In observations published following a visit to Georgia, the Commissioner for Human Rights of the Council of Europe recommended that bias motive be consistently taken into account as an aggravating circumstance and that hate crimes receive punishment commensurate with the gravity of the offence.
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Report Data - Georgia - 2016
The Chief Prosecutor's Office of Georgia has continued implementing the Prosecutors and Hate Crime Training (PAHCT) programme, based on an MoU signed with ODIHR in 2016. Four trainings on the effective investigation of hate crimes were conducted for 65 prosecutors and investigators of the prosecution service.
The Ministry of Internal Affairs set up a Human Rights Protection and Investigation Quality Monitoring Department. It aims to ensure a timely response on hate crime incidents and the efficient investigation of such crimes. The Ministry of Internal Affairs has also developed methodological guidelines on hate crime investigation, which are now being operationalized. Furthermore, a training course on "discrimination-based" crimes was developed and delivered to 50 investigators.
The Ministry of Internal Affairs, Chief Prosecutor's Office and the Supreme Court of Georgia collect and process statistical data in line with their internal guidelines. The implementation of a methodology on collecting statistical data on hate crimes is planned for 2020, in co-operation with the Council of Europe.
ODIHR observes that Georgia has not made public reliable data and statistics on hate crimes.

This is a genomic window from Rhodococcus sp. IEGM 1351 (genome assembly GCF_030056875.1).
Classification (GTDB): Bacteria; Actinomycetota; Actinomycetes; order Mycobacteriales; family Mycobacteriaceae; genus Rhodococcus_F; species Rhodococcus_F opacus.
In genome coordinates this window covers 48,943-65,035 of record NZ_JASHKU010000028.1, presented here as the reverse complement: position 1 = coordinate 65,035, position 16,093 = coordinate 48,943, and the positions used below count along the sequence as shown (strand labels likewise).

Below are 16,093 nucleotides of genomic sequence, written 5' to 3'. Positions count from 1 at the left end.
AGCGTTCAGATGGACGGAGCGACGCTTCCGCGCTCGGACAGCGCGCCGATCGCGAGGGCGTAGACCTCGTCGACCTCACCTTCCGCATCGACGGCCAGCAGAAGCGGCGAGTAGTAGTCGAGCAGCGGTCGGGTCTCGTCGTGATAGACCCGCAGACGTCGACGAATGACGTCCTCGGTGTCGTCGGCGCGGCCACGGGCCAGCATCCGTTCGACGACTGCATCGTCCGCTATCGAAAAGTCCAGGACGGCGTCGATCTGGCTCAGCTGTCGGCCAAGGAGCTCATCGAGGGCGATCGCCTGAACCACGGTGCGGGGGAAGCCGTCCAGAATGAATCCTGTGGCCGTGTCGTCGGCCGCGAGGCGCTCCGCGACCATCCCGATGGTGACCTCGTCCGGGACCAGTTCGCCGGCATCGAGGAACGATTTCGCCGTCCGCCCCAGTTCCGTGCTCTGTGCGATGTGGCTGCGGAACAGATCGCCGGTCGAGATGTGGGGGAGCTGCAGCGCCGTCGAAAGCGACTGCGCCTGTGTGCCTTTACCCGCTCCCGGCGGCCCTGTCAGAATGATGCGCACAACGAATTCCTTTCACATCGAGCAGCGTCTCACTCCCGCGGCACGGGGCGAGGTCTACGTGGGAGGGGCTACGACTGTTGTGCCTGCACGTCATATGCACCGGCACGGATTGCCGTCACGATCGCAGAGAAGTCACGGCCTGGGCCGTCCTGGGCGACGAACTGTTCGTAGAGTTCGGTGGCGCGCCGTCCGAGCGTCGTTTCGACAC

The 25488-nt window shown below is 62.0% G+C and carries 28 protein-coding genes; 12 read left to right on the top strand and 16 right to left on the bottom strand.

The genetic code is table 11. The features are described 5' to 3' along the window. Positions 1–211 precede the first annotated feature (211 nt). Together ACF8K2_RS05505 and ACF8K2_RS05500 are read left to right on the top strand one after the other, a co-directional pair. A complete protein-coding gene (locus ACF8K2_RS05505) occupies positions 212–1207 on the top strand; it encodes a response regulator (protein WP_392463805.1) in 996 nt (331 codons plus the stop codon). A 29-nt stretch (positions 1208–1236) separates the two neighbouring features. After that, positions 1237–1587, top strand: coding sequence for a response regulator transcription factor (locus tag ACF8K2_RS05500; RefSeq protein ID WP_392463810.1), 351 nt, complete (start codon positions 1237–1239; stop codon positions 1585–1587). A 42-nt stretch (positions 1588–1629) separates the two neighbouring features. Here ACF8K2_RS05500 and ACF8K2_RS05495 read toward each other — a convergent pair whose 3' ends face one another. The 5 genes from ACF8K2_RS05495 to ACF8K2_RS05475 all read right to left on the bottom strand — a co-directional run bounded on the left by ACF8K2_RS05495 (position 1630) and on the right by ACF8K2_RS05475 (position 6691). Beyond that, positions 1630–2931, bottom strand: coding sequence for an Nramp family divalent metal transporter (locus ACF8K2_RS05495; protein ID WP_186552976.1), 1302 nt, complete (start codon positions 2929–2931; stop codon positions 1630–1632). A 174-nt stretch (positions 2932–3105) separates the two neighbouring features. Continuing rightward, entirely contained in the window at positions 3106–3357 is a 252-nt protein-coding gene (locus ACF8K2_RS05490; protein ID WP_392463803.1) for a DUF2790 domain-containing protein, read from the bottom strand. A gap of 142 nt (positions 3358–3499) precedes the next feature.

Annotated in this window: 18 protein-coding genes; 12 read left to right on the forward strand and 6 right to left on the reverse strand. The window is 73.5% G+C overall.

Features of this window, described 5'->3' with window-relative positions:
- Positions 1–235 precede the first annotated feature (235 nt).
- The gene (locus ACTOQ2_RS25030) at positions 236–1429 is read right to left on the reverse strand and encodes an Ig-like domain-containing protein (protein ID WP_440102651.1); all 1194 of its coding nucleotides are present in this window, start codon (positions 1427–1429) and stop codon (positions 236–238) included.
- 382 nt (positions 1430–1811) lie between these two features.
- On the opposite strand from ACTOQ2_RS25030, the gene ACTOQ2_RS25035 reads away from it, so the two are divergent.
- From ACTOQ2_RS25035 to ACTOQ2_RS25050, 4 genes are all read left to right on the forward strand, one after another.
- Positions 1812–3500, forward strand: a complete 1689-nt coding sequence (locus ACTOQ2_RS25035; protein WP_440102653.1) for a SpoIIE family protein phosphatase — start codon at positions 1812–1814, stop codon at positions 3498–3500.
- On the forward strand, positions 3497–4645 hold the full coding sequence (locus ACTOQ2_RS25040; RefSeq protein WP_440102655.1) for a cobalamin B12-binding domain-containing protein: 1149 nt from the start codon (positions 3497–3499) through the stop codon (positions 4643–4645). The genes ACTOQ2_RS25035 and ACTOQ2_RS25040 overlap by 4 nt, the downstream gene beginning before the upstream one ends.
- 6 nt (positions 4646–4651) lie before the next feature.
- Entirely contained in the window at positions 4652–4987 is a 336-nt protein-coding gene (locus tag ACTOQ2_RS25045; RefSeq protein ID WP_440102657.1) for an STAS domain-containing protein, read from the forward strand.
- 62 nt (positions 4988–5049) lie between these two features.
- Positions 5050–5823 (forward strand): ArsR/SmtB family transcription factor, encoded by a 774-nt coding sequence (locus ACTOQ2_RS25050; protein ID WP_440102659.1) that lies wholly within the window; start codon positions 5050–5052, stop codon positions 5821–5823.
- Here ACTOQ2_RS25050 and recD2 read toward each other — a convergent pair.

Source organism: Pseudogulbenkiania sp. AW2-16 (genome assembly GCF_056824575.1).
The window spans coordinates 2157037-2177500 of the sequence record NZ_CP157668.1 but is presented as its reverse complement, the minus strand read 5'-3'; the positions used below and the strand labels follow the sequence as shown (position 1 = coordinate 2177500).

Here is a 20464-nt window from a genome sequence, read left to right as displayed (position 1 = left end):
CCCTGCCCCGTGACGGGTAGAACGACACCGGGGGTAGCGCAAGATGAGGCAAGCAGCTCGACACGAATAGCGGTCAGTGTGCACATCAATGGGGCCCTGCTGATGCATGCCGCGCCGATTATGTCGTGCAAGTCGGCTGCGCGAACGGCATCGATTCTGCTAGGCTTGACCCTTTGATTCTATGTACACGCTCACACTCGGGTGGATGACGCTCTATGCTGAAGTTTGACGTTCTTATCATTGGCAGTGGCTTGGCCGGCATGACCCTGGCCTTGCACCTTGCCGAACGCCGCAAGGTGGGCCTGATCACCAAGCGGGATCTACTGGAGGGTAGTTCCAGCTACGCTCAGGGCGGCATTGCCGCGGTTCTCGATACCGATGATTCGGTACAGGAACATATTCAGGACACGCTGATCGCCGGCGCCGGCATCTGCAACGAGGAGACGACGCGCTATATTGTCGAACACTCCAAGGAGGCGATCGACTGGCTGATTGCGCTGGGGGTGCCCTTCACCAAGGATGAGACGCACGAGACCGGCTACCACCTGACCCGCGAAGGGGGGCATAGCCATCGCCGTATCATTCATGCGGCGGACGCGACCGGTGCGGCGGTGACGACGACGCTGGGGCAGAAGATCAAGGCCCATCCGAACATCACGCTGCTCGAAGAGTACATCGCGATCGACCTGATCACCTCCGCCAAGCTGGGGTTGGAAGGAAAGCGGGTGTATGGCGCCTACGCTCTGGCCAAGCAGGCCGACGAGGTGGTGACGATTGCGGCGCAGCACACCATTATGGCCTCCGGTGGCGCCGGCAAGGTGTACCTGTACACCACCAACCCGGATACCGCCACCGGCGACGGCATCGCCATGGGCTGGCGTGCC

Forty-four detectives from police departments across Georgia participated in a three-day training on hate crime investigation. This training was held in co-operation with the Office of the Public Defender. The training focused on increasing understanding of hate crime, definitions of bias indicators, victim issues, hate crime legislation, and case studies.
ODIHR and the Chief Prosecutor's Office of Georgia signed an agreement to implement the Prosecutors and Hate Crime Training (PAHCT) programme. The Chief Prosecutor's Office, the Office of the Public Defender, the non-governmental Women's Initiatives Supportive Group (WISG) and the Ministry of Internal Affairs were involved in the design of the training materials. In addition, 50 prosecutors participated in a hate crime training organized by ODIHR and the Office of the Public Defender.
The Chief Prosecutor's Office of Georgia prepared a development strategy for 2017 - 2021. This strategy contains a section on countering discrimination and hate crimes. The strategy envisions the elaboration of recommendations on crimes committed with religious biases, the introduction of specialized hate crime prosecutors within the Prosecutor's Office, and increasing public awareness of hate crimes, including through the publication of notable cases on the official webpage of Prosecutor's Office.
From 22 recorded hate crimes committed on religious grounds, one targeted a Buddhist, in one journalists were targeted for perceived criticism of Georgian Orthodox Church. The remaining twenty hate crimes targeted Jehovah’s Witnesses.